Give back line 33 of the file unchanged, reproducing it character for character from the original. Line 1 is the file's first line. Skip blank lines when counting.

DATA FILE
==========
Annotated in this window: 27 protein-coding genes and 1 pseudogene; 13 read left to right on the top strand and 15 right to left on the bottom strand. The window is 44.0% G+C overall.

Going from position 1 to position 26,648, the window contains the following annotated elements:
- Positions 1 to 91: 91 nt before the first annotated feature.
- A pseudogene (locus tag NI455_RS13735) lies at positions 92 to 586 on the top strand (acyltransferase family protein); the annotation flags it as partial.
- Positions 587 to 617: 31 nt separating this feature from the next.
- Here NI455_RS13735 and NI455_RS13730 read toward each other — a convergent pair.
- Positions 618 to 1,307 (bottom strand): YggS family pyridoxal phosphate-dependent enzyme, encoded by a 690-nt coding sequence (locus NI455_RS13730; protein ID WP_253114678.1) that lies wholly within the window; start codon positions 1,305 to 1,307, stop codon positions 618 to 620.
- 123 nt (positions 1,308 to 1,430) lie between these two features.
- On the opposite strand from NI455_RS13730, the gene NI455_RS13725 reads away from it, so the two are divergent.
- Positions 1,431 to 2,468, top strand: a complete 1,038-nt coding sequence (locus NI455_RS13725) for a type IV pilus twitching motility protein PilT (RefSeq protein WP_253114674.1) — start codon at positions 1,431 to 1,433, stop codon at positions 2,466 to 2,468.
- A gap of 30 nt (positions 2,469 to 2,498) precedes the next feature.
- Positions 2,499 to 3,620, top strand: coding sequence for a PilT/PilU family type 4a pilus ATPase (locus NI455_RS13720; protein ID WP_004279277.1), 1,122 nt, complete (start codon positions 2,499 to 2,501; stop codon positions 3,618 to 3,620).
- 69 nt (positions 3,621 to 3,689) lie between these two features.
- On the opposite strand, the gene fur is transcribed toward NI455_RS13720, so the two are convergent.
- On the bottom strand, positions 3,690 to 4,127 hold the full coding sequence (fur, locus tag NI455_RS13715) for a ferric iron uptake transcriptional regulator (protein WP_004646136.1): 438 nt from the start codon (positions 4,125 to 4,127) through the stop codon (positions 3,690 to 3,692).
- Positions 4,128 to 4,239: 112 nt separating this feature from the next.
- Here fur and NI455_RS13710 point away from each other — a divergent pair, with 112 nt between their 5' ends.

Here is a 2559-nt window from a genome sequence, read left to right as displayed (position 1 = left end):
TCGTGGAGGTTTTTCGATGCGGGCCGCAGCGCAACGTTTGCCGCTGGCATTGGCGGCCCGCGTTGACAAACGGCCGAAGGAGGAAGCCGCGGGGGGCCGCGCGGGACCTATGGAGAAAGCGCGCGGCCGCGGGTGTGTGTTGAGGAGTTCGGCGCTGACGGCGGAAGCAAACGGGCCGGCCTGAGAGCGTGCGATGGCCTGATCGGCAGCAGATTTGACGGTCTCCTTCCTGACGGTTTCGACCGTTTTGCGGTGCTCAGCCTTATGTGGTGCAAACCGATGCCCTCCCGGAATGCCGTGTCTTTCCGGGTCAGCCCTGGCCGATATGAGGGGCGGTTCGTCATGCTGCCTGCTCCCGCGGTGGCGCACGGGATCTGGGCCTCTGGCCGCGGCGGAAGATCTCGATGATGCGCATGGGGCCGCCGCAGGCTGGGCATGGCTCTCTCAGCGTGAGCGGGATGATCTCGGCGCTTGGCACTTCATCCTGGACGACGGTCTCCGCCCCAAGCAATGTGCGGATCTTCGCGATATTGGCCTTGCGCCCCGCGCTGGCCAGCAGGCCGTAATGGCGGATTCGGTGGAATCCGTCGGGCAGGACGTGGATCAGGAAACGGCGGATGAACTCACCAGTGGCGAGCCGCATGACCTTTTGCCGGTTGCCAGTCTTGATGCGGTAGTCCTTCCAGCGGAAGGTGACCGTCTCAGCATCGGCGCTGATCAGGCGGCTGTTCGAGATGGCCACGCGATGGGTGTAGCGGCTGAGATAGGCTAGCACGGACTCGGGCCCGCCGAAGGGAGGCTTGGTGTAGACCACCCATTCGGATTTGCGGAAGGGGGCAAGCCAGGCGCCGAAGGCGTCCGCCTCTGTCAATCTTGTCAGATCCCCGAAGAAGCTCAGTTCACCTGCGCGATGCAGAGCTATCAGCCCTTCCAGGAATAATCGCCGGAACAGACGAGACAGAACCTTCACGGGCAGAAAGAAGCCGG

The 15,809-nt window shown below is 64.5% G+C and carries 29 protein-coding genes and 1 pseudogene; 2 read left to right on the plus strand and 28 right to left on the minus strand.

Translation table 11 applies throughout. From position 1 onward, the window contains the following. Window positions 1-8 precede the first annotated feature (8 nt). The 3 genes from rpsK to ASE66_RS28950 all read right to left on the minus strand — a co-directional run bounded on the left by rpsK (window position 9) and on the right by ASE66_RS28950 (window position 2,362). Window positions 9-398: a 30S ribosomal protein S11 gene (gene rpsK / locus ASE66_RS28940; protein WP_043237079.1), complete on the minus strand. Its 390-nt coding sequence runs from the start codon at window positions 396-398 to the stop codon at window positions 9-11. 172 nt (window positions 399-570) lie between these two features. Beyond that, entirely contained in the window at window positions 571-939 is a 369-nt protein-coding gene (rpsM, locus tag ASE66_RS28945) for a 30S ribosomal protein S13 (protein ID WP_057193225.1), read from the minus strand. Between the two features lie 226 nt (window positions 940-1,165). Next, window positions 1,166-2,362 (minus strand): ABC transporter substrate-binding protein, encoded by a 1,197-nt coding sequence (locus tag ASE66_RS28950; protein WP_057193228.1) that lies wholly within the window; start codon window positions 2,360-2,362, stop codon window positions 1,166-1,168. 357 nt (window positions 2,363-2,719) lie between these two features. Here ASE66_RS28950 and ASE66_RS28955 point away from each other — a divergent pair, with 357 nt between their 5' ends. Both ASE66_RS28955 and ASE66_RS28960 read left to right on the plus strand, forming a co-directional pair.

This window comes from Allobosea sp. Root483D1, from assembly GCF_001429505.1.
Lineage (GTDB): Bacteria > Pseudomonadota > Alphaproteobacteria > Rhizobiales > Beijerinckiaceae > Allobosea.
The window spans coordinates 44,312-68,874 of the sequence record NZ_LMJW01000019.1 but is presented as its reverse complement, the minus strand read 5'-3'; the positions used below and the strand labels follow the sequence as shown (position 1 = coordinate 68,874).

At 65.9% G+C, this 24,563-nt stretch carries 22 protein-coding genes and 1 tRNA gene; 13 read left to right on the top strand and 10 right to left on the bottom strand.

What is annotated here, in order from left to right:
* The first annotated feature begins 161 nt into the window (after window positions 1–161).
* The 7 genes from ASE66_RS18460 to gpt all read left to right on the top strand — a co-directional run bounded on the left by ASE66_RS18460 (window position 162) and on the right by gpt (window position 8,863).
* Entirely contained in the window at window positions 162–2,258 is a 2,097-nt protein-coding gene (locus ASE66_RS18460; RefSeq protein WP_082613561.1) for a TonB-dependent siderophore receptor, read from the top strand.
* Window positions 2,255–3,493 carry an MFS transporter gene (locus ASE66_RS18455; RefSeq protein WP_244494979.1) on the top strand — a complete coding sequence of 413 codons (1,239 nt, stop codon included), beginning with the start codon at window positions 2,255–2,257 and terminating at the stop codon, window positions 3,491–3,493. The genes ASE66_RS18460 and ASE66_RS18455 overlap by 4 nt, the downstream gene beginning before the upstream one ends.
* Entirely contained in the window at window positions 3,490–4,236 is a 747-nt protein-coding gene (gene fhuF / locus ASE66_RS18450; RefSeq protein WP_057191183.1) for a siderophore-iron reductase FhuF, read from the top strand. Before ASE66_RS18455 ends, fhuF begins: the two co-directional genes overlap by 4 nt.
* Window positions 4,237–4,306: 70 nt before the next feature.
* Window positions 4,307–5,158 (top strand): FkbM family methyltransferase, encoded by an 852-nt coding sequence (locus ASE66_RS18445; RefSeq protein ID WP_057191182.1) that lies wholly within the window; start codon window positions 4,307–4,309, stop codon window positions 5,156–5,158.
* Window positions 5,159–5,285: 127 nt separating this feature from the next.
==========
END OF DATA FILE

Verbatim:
* Window positions 4,307–5,158 (top strand): FkbM family methyltransferase, encoded by an 852-nt coding sequence (locus ASE66_RS18445; RefSeq protein ID WP_057191182.1) that lies wholly within the window; start codon window positions 4,307–4,309, stop codon window positions 5,156–5,158.